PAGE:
Chapter Summary from Home Grown Buddha
The primary purpose of Home Grown Buddha is to encourage the
reader to engage in the experiment of self exploration, using the basic
tools of the meditative arts. The book outlines the writer's own
experience with these experiments, beginning with outcomes and ending
Chapters One and Two provide a basic definition of
meditation and consider meditation from a psycho-behavioral perspective,
a traditional religious perspective, a mystical perspective and from a
non-conceptual perspective. The point of these chapters is to free
meditation from being seen from a one dimensional point of view.
Chapter Three is a general outline of the outcomes of
the experiments performed by the author, basically describing how a
meditation practice changed the way the author experienced a wide
variety of different aspects of his world. These changes are compared
and contrasted to things as they were.
Chapter Four further details the changes discussed in
Chapter Three, particularly in the area of how the mind is created and
how the mind creates or projects what it sees.
Chapter Five increases the specificity of the previous
chapters by exploring the role of ego or self as it begins to be
identified as a creation of mind with no independent reality of its own.
Chapter Six explores automaticity and looks at how the
experimenter begins to see desire as
a function of the illusion of self. The roots of addiction begin to show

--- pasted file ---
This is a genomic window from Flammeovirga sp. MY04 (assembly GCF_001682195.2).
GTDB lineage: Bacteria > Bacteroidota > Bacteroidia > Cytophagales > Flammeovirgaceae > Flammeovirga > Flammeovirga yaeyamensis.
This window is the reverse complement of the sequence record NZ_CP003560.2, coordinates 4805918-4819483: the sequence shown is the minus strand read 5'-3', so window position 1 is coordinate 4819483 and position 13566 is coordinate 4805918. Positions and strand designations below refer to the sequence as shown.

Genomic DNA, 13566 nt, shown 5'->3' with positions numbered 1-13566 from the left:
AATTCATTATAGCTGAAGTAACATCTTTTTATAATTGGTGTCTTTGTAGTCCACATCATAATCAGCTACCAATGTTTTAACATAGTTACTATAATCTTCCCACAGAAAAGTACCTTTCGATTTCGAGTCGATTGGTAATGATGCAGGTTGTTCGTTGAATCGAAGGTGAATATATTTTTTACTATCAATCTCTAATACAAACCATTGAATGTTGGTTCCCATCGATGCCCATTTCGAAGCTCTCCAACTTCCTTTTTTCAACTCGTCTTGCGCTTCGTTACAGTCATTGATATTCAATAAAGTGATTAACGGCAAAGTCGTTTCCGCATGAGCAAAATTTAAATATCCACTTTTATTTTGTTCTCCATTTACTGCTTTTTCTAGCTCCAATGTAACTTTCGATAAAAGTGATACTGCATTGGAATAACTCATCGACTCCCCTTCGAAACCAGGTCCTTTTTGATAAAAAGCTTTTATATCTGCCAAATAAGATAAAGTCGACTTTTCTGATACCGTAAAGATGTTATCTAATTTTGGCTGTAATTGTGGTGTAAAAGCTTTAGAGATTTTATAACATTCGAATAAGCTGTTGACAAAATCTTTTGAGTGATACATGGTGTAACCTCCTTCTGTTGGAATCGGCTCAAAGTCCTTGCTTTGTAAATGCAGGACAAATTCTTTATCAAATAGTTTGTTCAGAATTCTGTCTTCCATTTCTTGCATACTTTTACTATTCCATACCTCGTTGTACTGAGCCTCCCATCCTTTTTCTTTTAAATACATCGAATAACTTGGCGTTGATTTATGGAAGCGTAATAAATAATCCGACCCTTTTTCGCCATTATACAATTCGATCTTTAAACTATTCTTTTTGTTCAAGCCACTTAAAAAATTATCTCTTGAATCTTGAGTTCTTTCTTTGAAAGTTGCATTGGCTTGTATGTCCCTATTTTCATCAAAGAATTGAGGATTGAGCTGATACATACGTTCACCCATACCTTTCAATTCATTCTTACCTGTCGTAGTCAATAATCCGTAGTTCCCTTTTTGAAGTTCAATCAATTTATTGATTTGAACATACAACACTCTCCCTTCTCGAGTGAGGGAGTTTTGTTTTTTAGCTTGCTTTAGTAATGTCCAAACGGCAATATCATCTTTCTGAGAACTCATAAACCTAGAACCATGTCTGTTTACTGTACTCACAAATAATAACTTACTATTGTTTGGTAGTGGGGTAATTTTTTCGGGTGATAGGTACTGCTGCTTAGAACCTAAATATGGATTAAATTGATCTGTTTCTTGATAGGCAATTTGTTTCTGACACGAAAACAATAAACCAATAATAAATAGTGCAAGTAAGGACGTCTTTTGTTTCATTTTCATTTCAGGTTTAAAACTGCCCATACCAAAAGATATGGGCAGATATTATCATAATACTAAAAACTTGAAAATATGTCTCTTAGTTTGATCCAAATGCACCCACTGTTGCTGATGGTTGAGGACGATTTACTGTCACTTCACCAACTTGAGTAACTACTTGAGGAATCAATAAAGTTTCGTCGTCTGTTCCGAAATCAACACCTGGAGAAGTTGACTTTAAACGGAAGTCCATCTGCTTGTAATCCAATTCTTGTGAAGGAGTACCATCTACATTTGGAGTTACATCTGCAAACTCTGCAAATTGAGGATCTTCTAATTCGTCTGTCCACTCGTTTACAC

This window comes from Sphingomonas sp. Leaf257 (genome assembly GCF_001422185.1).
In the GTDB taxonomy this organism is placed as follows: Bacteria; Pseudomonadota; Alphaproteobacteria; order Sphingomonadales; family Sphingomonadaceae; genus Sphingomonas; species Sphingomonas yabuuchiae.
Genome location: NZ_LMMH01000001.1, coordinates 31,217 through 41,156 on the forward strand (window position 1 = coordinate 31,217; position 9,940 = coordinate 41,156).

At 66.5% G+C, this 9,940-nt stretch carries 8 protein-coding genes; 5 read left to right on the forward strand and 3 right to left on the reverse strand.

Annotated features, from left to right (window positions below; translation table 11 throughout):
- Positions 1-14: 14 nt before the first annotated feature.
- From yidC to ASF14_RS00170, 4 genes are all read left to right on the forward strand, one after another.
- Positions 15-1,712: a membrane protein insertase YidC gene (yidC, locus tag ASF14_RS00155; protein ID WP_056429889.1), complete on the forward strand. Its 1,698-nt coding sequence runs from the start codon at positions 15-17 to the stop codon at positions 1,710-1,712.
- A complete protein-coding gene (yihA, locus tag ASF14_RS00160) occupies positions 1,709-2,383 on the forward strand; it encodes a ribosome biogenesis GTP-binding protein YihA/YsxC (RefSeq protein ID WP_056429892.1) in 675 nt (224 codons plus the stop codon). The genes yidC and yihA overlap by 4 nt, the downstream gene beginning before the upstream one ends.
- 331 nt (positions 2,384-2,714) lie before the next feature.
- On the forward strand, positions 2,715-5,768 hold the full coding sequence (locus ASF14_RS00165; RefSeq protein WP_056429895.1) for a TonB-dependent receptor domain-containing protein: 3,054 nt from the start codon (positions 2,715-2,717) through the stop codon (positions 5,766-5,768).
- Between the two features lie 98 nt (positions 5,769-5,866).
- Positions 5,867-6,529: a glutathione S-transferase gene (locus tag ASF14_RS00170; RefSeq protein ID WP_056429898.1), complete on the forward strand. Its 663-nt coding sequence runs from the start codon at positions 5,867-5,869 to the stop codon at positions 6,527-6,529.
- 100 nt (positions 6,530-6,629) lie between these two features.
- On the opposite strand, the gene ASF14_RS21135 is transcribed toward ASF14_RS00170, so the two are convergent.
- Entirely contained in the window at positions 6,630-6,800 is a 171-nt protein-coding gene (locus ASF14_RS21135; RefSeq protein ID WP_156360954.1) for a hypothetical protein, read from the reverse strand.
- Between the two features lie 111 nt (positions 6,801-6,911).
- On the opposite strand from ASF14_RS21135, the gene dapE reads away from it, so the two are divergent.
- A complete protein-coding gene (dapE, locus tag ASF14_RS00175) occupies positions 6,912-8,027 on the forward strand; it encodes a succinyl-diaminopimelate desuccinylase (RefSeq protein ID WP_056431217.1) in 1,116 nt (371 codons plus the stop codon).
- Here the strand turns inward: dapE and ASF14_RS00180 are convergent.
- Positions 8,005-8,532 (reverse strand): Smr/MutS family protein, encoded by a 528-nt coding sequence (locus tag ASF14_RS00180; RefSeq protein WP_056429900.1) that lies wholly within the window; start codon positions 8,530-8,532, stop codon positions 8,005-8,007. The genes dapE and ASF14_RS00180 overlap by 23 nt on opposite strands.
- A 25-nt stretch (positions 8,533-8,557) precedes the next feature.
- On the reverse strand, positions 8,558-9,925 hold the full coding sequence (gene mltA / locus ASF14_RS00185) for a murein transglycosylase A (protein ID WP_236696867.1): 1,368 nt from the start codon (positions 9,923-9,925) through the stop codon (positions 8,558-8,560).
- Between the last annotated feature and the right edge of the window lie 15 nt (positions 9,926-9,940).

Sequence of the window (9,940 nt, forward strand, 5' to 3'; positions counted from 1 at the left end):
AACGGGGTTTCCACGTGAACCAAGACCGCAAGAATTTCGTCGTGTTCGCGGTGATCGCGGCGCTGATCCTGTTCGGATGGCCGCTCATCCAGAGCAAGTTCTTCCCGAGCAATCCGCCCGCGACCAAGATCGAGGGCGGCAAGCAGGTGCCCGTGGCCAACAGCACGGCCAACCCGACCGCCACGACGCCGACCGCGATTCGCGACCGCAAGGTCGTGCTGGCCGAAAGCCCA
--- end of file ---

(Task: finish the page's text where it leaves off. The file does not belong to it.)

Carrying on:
when the illusion of self is revealed.
Chapter Seven looks at how we create ourselves through
our stories and how are stories are containers for what we believe about
Chapter Eight encourages alternative narratives designed
to free us from our mental constructs, from our bondage to ego, from
automaticity, and the stories that lock us into the illusion of
Chapter Nine explores insights into letting go of
attachments to view points such as Christians can't be Buddhists and
Buddhists can't be Christians.
Chapter Ten uses all the previous chapters to develop
the felt-sense of what it means to let go. Addiction is generalized to
being our primary existential challenge.
Chapter Eleven through Twenty-five presents the specific
techniques used in the experiments discussed above.
Home Grown Buddha differs from other books of this type by attempting to present the experience of meditation as a series of experiments. The outcomes of the experiments are the direct experiences of the author and are not an attempt to further any particular religion, teacher, lineage, sect, denomination, school or creed. Since I do not represent any specific path, I feel free to express my insights in the language of my own experience, which does not include long lists of Sanskrit or Pali terms and does include the metaphors, symbols, and everyday language of largely monotheistic American culture.